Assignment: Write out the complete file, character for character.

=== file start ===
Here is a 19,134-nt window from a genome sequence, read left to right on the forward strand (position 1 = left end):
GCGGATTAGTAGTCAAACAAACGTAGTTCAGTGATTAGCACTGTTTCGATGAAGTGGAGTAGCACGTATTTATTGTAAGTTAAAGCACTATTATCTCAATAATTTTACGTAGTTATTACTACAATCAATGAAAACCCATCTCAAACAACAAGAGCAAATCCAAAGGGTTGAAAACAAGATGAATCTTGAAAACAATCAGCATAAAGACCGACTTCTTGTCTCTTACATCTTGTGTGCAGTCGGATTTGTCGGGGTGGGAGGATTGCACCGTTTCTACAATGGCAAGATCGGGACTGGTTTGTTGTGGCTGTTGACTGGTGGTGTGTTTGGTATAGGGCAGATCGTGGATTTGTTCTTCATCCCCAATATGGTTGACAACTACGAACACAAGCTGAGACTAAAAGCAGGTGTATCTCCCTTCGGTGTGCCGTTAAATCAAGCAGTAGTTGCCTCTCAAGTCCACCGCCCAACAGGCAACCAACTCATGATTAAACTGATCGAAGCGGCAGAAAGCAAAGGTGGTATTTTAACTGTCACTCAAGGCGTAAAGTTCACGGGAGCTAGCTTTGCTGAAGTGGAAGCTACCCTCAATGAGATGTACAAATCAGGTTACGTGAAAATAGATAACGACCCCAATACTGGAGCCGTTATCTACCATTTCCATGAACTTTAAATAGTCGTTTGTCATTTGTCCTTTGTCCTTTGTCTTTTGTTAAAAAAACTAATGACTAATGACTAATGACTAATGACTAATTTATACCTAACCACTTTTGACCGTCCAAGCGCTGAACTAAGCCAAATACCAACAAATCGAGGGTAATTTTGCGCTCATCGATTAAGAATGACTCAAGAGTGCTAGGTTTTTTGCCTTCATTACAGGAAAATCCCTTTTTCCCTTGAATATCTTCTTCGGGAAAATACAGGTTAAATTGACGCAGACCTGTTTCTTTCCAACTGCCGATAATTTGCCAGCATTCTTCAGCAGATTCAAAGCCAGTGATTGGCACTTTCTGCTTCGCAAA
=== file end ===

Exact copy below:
Here is a 19,134-nt window from a genome sequence, read left to right on the forward strand (position 1 = left end):
GCGGATTAGTAGTCAAACAAACGTAGTTCAGTGATTAGCACTGTTTCGATGAAGTGGAGTAGCACGTATTTATTGTAAGTTAAAGCACTATTATCTCAATAATTTTACGTAGTTATTACTACAATCAATGAAAACCCATCTCAAACAACAAGAGCAAATCCAAAGGGTTGAAAACAAGATGAATCTTGAAAACAATCAGCATAAAGACCGACTTCTTGTCTCTTACATCTTGTGTGCAGTCGGATTTGTCGGGGTGGGAGGATTGCACCGTTTCTACAATGGCAAGATCGGGACTGGTTTGTTGTGGCTGTTGACTGGTGGTGTGTTTGGTATAGGGCAGATCGTGGATTTGTTCTTCATCCCCAATATGGTTGACAACTACGAACACAAGCTGAGACTAAAAGCAGGTGTATCTCCCTTCGGTGTGCCGTTAAATCAAGCAGTAGTTGCCTCTCAAGTCCACCGCCCAACAGGCAACCAACTCATGATTAAACTGATCGAAGCGGCAGAAAGCAAAGGTGGTATTTTAACTGTCACTCAAGGCGTAAAGTTCACGGGAGCTAGCTTTGCTGAAGTGGAAGCTACCCTCAATGAGATGTACAAATCAGGTTACGTGAAAATAGATAACGACCCCAATACTGGAGCCGTTATCTACCATTTCCATGAACTTTAAATAGTCGTTTGTCATTTGTCCTTTGTCCTTTGTCTTTTGTTAAAAAAACTAATGACTAATGACTAATGACTAATGACTAATTTATACCTAACCACTTTTGACCGTCCAAGCGCTGAACTAAGCCAAATACCAACAAATCGAGGGTAATTTTGCGCTCATCGATTAAGAATGACTCAAGAGTGCTAGGTTTTTTGCCTTCATTACAGGAAAATCCCTTTTTCCCTTGAATATCTTCTTCGGGAAAATACAGGTTAAATTGACGCAGACCTGTTTCTTTCCAACTGCCGATAATTTGCCAGCATTCTTCAGCAGATTCAAAGCCAGTGATTGGCACTTTCTGCTTCGCAAA